1. Buy and Hold Rentals – I have several investors that buy properties to hold onto them as rental properties. On the internet, you will find people using buy and hold in many different ways. For the sake of this discussion, I am going to be using it properties that are bought with the intent of renting out for a number of years and reselling when conditions allow for some good return or when cash is needed for another transaction. Many of my investors who deal in rental properties will have a solid plan in place that they want to acquire a certain number of rental properties annually providing a certain level of return. Every investor is slightly different in what they want to see out of a rental. Some do not care about anything except how much net cash flow they will be getting on a monthly basis. Other investors want a certain cap rate on their properties while still others want to see a certain performance with the cash-on-cash statistic. I have others who want to see a certain amount of equity in the property before purchasing it. If you want to do buy and hold properties, my suggestion is to look at your ultimately goal is and design a plan around the metric that gets you to that ultimate goal. Are you looking for passive income for the next ten years? Net cash flow or cash on cash wold be the biggest concerns for you. Are you looking to cash in on the equity in a decade while getting positive cash flow when possible? In this case, you want to find a property that is marked down 10 to 20 percent so you have some equity built into the property from the get-go. Almost all of my investors that work rentals follow one common guideline when it comes to the property itself. They will only want a property that has three bedrooms and two bathrooms over 1500 sq. ft. These are the property characteristics that most renters look for in a property so it only makes sense investors will look for the most in demand property.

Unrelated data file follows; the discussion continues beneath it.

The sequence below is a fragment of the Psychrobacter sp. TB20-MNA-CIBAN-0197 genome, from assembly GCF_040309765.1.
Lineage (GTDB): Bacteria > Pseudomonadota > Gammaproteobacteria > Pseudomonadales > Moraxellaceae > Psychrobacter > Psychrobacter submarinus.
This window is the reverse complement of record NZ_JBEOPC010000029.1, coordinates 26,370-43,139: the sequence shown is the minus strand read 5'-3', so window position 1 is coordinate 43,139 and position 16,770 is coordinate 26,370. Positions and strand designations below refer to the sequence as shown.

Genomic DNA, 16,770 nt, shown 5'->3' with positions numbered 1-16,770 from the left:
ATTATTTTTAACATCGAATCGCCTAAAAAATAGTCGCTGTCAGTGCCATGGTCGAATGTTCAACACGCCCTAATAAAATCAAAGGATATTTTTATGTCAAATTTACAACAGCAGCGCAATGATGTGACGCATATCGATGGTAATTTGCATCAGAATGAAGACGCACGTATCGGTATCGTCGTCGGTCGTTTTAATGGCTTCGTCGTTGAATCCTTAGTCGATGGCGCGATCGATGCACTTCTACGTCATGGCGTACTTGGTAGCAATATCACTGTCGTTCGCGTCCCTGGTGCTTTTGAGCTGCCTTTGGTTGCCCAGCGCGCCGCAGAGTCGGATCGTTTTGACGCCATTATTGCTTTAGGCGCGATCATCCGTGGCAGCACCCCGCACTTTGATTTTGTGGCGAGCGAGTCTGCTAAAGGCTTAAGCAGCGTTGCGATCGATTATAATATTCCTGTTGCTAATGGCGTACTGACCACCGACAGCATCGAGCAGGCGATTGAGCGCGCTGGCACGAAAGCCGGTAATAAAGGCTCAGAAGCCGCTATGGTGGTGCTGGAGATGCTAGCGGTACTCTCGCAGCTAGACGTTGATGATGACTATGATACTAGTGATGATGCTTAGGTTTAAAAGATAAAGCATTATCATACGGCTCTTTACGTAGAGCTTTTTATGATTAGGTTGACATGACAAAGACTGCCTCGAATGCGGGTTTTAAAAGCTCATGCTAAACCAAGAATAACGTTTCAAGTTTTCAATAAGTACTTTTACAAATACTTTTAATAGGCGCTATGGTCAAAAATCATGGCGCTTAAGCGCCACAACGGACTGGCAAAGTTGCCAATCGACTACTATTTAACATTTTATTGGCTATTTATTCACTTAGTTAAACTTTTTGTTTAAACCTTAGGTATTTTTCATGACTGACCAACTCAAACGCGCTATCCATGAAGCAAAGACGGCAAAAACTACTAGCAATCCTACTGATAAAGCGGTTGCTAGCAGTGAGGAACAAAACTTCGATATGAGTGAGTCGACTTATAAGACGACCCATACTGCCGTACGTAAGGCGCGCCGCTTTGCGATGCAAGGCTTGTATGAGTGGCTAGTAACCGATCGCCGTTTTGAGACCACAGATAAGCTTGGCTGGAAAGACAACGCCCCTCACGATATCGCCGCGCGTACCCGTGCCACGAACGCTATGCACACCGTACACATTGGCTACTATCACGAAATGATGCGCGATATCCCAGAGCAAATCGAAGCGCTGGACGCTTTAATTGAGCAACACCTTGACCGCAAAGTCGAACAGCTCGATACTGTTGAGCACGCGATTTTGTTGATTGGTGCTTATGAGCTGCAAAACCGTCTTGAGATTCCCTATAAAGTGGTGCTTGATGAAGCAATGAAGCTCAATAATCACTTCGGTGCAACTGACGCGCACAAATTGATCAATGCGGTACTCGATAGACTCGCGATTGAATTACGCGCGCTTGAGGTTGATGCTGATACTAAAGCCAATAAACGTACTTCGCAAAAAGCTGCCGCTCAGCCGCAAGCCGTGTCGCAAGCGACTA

2. Flip and flip again – Flipping property to me has always been the sexy thing to do when it comes to investing in real estate. I love watching my investors clients take a horrible property and turn it into something highly desirable and livable after 30 days or so. It really is a wonder the good work that these investors do on these properties. Check out some of my recent listings to see some of the results. These listings are results of a flipper program we run. We work with investors on finding “flip worthy” properties in the MLS (and off-market to a lesser degree) and then give them a break on the commission on the sale side so they can realize more profit when selling the flip. Most of my investors who flip homes for a living do it for the large capital influx into their businesses. They can then take these funds and either invest them in additional flip properties or branch off to another aspect of investing in real estate. Long range planning for flips should be centered around how to get this large capital influx and what to do with it once you have it. Some flippers are content with just doing flips and living off the profit realized from them. I have met other flippers who have plans to start off in the single family home arena and branch off to more profitable ventures like multifamily and apartment purchases. The flipping of homes for these latter investors are just a means to get to the ultimate pay off. When it comes to the property itself, the same criteria as the buy and holds apply here as well (3/2, 1500 sq ft). Most of the investors I work with do not purchase properties for more than $150K as they do not want to tie up their funds too much in one property. I have met some very successful investors, however, who deal in high end flips where luxury rules the day.